The museums, wineries, restaurants and shops in the quaint towns of the Finger Lakes offer a nearby holiday wonderland for Western New Yorkers. Virtually every area of the region is alive with seasonal excitement.
The Finger Lakes region offers unusual gifts and holiday decorations, such as grapevine wreaths and hand-blown glass Christmas ornaments, dining in unique settings and hands-on activities at local museums. Here's a quick guide to some of the regional holiday happenings in the Finger Lakes.
For shoppers tired of the mall scene, the Finger Lakes area is a welcome change.
Corning's Gaffer district on historic Market Street is a browser's paradise with antique stores and specialty shops selling distinctive gifts. The Glass Menagerie (37 East Market St., Corning, 617-962-6300, www.corningmenagerie.com) offers fine glass objects, Judaica and hundreds of kaleidoscopes.
Wags & Whiskers Gifts (24 E. Market St., 866-498-9247, www.wagswhiskersgifts.com) has, as the name suggests, all things for cats and dogs, including handmade coats and hats and bakery-made gourmet treats. Connors Mercantile (16 E. Market St., 607-937-4438) is a treasure trove of Christmas decorations, candles and gifts.
In Elmira, the Christmas House, a Queen Anne Victorian built in 1894, is filled to the brim of its 2,500 square feet with Christmas items collected from around the world by owner Julie Delgrosso. Don't be surprised to be served soda or champagne while you shop.
The colorful painted lady (16 colors) has an extensive collection of Santas, more than 20 uniquely decorated Christmas trees, ornaments, Yankee candles and gifts. (Football widows gather on Super Bowl Sunday for the annual Super Bowl Party.)
The Christmas House, 361 Maple Ave. in Elmira, is open late June through mid-January. Information: (607) 734-9547, www.christmas-house.com.
Wind Mill Farm and Craft Market has 250 vendors spread out on 26 acres. Three large buildings and numerous smaller cottages display everything from Amish and Mennonite furniture and baked goods to numerous juried crafts. Plan on returning in summer, when all buildings are open and outdoor activities include horse and buggy rides and a small petting zoo. Wind Mill Farm and Craft Market is located at 3900 State Route 14A, Penn Yan. Information: (315) 536-3032, www.thewindmill.com. It is open from 8 a.m. to 4:30 p.m. Saturdays from mid-April to Dec. 11..
Nearly all wineries and inns offer gift shops with unusual items including clothing, books and, of course, wine and wine-related merchandise. Allow some time if eating or staying at Esperanza Mansion to browse its excellent gift shop containing whimsical items, such as decorated tooth fairy boxes, porcelain tea sets, toys, books, DVDs and clothing.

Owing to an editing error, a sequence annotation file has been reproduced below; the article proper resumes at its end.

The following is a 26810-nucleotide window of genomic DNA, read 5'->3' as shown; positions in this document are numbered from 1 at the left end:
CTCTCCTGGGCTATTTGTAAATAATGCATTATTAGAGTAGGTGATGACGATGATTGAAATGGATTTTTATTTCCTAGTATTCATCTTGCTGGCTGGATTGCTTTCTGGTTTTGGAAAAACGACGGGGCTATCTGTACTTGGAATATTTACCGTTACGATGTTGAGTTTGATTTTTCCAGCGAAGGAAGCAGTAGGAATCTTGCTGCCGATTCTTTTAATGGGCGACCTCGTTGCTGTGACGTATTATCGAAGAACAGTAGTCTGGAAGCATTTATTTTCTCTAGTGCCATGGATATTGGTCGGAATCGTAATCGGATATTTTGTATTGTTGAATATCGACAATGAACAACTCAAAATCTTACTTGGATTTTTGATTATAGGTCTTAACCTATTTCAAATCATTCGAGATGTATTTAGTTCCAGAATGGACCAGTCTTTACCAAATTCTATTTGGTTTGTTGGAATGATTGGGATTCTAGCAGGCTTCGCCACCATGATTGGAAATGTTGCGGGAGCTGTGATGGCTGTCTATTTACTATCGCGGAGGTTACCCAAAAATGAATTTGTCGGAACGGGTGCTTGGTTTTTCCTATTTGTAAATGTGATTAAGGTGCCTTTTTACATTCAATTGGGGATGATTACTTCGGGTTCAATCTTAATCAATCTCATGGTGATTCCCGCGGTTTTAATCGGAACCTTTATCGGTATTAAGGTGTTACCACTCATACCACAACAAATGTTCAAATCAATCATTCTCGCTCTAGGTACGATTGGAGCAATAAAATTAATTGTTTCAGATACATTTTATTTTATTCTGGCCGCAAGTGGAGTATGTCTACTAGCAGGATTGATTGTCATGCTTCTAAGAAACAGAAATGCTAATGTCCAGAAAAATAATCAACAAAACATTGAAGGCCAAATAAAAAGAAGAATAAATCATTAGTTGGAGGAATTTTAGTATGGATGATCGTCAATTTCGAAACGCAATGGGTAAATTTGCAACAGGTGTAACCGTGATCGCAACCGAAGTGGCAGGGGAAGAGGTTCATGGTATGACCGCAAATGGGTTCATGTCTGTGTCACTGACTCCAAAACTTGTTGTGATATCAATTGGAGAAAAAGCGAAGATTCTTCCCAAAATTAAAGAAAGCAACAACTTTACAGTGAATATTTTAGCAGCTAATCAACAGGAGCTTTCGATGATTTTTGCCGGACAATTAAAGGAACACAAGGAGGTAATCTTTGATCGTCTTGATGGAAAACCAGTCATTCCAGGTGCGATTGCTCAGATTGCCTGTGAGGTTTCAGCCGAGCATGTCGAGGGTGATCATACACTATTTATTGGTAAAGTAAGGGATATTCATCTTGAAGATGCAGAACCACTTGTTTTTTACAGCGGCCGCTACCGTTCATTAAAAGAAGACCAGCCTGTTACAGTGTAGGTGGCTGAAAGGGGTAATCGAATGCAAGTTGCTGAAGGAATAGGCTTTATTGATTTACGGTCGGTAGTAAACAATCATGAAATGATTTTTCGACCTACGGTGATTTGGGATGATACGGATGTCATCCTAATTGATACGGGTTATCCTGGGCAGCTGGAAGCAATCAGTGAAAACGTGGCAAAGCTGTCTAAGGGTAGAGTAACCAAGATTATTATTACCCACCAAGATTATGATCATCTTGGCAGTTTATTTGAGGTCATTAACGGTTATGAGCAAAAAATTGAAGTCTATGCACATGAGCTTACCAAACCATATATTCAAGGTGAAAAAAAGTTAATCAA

Three separate family-friendly weekends of holiday activities begin this month in Corning.
The "Parade of Lights" weekend, Nov. 26-28, includes a tree lighting ceremony at 6 p.m. Nov. 26 and a parade of lights on historic Market Street, also called the Gaffer District, at 6:30 p.m. Nov. 27.
Corning's Market Street, registered as a National Historic District, celebrates 30 years of Sparkle, the holiday's biggest celebration, Dec. 3-5.
Then, Dec. 10-12, the city celebrates "Sounds of the Season."
On all three weekends, food, music, entertainment and crafts can be enjoyed. Families can visit with Kris Kringle's "live" reindeer or, for a fee, take a horse and carriage ride. Open skating will be available at the Civic Center.
For more information, contact www.gafferdistrict.com or call (607) 937-6292.
It's free admission for all at the Corning Museum of Glass on Dec. 4 and 5 (children age 17 and under are always admitted free). Festivities include musicians, local school choruses, caroling groups and magicians.
Plenty of low-cost, hands-on activities are planned, including "make your own" ornaments, icicles and flowers. Guests can also help create a hand-blown ornament with a master glass blower for a reduced fee of $10. Breakfast with Santa will be available both days at 9 a.m. for $5. (Advance reservations required.)
That same weekend, CMOG's the Studio offers a Glass Sale and Open House, where artists sell their original glass works to support the Studio. The CMOG's Marketplace offers hand-blown glass objects in all price ranges, jewelry, books, toys and home dinnerware.
While you're at the museum, check out the popular exhibit, "Beyond Venice: Glass in Venetian Style, 1500-1750," which has been extended through Jan. 2. In five exhibit islands, visitors "travel" through Renaissance Europe to see how Venetian stylistic elements were altered to reflect local tastes and glassmaking skills in Austria, Spain, France, the Low Countries and England.
Information: www.cmog.org, (800) 732-6845 or (607) 937-5371.
Corning's Rockwell Museum of Western Art lights up the holiday season with Junior Sparkle, from 2 to 7 p.m. Dec. 4. Children are invited to create a "farolito," a holiday illuminary in a paper bag, which is a Southwest holiday tradition. Storytelling in the Remington & Russell Lodge will bring the farolito display to life.